As the highly transmissible Omicron coronavirus variant has swept the globe in the past two months, millions of people have been hospitalized. Children have been no exception, and, in the United States, they have made up a larger proportion of COVID-19 hospitalizations than at any other time of the pandemic.
Such paediatric hospitalizations might seem concerning, but estimates show that the individual risk of a child with Omicron being hospitalized is, in fact, lower — by one-third to one-half — than it was when the Delta variant was dominant. And hospitalized children are not presenting with any more severe illness than they were with other variants, says Michael Absoud, a specialist in women and children’s health at King’s College London. Preliminary UK data show that although there has been an increase in the proportion of children hospitalized with COVID-19 has increased during the Omicron wave — especially those under the age of one — the children have required fewer medical interventions, such as ventilators and supplemental oxygen.
These findings mirror the trend in the general population: Omicron seems less likely than Delta to cause hospitalization or death, especially in immunized and younger populations. But scientists are still trying to work out why Omicron has led to disproportionately more hospitalizations in children. In the United States, for example, children make up about 5% of all COVID-19 hospitalizations — a proportion up to four times higher than that of previous coronavirus waves.
One potential explanation is that the variant’s extremely high transmissibility, when coupled with a lack of built-up immunity from vaccination or past infection, leaves children more vulnerable to Omicron, compared with adults who have had access to vaccines for months. Most countries have not yet authorized a COVID-19 vaccine for children under the age of 5, and some have not yet offered it to children under 12. Even in the United States, which has authorized COVID-19 vaccinations for 5–11-year-olds, less than one-third of children in that age group have received a jab.
Omicron is less likely to cause severe illness in all age groups. But another possible explanation for the data is that Omicron’s multitude of mutations has made the illness different and perhaps slightly more serious in younger children than in adult populations, says Andrew Pavia, head of the division of paediatric infectious diseases at University of Utah Health in Salt Lake City. As evidence for this theory, Pavia cites early reports hinting that Omicron might not infect lung cells as readily as cells in the upper airways. In general, the lungs are where the coronavirus does much of its damage, and so fewer infected lung cells could mean a less severe illness.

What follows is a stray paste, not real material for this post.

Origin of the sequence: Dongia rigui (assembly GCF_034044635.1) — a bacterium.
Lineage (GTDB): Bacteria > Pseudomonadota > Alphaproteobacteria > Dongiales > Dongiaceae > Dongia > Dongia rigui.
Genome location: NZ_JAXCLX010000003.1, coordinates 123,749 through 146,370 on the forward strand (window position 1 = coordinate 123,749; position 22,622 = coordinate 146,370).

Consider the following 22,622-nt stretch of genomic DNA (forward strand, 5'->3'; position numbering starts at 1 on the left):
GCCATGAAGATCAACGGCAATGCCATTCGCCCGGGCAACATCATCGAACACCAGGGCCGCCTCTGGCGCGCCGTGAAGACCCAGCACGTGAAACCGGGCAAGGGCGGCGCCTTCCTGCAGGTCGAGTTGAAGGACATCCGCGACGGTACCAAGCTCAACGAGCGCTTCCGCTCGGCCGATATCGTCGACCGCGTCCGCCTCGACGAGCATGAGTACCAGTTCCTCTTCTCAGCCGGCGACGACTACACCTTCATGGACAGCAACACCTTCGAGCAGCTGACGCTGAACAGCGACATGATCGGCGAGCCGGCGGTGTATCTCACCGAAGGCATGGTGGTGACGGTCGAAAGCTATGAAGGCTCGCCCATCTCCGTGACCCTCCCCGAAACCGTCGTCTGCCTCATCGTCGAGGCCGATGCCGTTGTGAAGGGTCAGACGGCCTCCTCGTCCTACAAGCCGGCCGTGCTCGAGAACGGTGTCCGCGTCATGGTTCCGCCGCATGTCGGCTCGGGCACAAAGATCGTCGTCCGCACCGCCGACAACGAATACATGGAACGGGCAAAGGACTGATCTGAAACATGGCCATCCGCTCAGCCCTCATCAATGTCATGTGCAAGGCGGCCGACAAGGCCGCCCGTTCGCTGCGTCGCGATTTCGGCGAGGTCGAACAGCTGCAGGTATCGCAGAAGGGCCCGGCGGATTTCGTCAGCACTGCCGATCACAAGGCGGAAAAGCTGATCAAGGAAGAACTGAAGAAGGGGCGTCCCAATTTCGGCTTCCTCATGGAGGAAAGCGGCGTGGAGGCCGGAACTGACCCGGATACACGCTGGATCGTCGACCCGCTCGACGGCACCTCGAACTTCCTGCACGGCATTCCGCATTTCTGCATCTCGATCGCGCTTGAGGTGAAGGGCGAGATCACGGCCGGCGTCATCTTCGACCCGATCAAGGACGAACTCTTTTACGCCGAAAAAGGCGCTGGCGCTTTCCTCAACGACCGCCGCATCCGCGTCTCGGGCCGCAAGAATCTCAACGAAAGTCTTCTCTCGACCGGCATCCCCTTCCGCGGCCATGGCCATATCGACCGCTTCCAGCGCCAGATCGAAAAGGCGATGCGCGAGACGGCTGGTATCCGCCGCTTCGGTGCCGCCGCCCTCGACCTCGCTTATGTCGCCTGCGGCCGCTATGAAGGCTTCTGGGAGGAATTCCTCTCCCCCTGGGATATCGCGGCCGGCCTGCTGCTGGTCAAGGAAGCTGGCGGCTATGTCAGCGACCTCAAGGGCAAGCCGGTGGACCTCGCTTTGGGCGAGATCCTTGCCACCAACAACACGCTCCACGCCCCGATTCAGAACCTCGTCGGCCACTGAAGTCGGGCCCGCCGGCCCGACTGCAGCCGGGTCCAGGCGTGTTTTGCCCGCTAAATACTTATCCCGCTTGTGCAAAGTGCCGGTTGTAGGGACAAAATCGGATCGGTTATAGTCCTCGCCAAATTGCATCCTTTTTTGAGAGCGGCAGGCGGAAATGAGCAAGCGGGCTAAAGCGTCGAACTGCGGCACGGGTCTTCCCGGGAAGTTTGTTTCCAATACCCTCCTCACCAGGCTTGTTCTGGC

A different infection
But children have relatively small nasal passageways that can easily be blocked, so paediatric upper respiratory infections sometimes warrant extra attention compared with those in adults. Roberta DeBiasi, who heads the division of paediatric infectious diseases at the Children’s National Hospital in Washington DC, says that she and her colleagues have noticed an increase in the number of children with ‘COVID croup’, which is an inflammation of the upper airway that produces a characteristic ‘barking’ cough. That adds credence to the theory that Omicron might infect children differently from adults.
But Absoud says hospitals are well equipped to treat children for croup and other symptoms of upper respiratory infection, because viruses such as respiratory syncytial virus send children to hospital with the same symptoms every year.
Even if children generally recover from an acute infection with Omicron, clinicians still worry that they might develop long COVID, in which symptoms persist for months, or a rare but serious condition called multisystem inflammatory system in children (MIS-C). It’s too early to assess the effect of Omicron on long COVID symptoms in children, says Absoud, but MIS-C symptoms usually develop two to four weeks after infection.
“We would have started seeing the signal [for MIS-C] by now, and we haven’t seen it,” he says. That doesn’t mean we’re in the clear, Absoud adds, because the illness can take longer to develop. But it is an encouraging sign that there hasn’t yet been a wave of children hospitalized for the condition.